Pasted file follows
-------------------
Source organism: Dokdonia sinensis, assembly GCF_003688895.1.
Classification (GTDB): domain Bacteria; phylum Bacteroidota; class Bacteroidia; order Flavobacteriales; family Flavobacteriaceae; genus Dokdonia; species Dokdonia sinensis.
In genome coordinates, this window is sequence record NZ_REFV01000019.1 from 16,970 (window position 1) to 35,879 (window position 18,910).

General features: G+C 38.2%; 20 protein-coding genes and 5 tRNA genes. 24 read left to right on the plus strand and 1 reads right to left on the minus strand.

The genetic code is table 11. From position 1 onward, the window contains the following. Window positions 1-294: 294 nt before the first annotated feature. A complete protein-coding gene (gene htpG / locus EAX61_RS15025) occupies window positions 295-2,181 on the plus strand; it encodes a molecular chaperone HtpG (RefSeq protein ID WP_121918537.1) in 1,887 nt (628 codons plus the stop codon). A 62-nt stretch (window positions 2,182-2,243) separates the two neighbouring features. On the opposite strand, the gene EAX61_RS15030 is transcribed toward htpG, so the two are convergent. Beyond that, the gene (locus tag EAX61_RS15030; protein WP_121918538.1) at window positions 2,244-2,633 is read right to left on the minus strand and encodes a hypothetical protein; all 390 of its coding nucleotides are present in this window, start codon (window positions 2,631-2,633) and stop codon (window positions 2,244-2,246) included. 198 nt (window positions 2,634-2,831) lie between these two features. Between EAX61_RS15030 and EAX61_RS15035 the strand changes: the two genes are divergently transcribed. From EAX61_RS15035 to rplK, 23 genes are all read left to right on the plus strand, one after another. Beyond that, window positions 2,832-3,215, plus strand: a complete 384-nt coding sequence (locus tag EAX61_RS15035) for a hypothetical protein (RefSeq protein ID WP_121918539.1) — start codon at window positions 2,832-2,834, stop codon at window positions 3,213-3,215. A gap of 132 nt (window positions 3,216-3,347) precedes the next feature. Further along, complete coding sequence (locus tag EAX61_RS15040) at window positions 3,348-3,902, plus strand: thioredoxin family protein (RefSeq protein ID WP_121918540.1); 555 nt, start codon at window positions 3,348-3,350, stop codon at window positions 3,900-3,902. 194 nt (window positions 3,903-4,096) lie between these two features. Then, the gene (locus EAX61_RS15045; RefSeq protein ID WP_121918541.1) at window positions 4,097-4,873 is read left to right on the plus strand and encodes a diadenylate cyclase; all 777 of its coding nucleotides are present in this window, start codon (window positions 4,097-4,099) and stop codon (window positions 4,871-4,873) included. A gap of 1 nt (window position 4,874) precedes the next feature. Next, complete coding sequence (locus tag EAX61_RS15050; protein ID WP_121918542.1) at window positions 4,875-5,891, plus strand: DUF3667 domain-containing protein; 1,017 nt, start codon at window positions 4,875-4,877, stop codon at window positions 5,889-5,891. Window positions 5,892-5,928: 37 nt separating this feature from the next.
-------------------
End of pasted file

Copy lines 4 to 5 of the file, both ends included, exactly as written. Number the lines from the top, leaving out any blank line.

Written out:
General features: G+C 38.2%; 20 protein-coding genes and 5 tRNA genes. 24 read left to right on the plus strand and 1 reads right to left on the minus strand.

The genetic code is table 11. From position 1 onward, the window contains the following. Window positions 1-294: 294 nt before the first annotated feature. A complete protein-coding gene (gene htpG / locus EAX61_RS15025) occupies window positions 295-2,181 on the plus strand; it encodes a molecular chaperone HtpG (RefSeq protein ID WP_121918537.1) in 1,887 nt (628 codons plus the stop codon). A 62-nt stretch (window positions 2,182-2,243) separates the two neighbouring features. On the opposite strand, the gene EAX61_RS15030 is transcribed toward htpG, so the two are convergent. Beyond that, the gene (locus tag EAX61_RS15030; protein WP_121918538.1) at window positions 2,244-2,633 is read right to left on the minus strand and encodes a hypothetical protein; all 390 of its coding nucleotides are present in this window, start codon (window positions 2,631-2,633) and stop codon (window positions 2,244-2,246) included. 198 nt (window positions 2,634-2,831) lie between these two features. Between EAX61_RS15030 and EAX61_RS15035 the strand changes: the two genes are divergently transcribed. From EAX61_RS15035 to rplK, 23 genes are all read left to right on the plus strand, one after another. Beyond that, window positions 2,832-3,215, plus strand: a complete 384-nt coding sequence (locus tag EAX61_RS15035) for a hypothetical protein (RefSeq protein ID WP_121918539.1) — start codon at window positions 2,832-2,834, stop codon at window positions 3,213-3,215. A gap of 132 nt (window positions 3,216-3,347) precedes the next feature. Further along, complete coding sequence (locus tag EAX61_RS15040) at window positions 3,348-3,902, plus strand: thioredoxin family protein (RefSeq protein ID WP_121918540.1); 555 nt, start codon at window positions 3,348-3,350, stop codon at window positions 3,900-3,902. 194 nt (window positions 3,903-4,096) lie between these two features. Then, the gene (locus EAX61_RS15045; RefSeq protein ID WP_121918541.1) at window positions 4,097-4,873 is read left to right on the plus strand and encodes a diadenylate cyclase; all 777 of its coding nucleotides are present in this window, start codon (window positions 4,097-4,099) and stop codon (window positions 4,871-4,873) included. A gap of 1 nt (window position 4,874) precedes the next feature. Next, complete coding sequence (locus tag EAX61_RS15050; protein ID WP_121918542.1) at window positions 4,875-5,891, plus strand: DUF3667 domain-containing protein; 1,017 nt, start codon at window positions 4,875-4,877, stop codon at window positions 5,889-5,891. Window positions 5,892-5,928: 37 nt separating this feature from the next.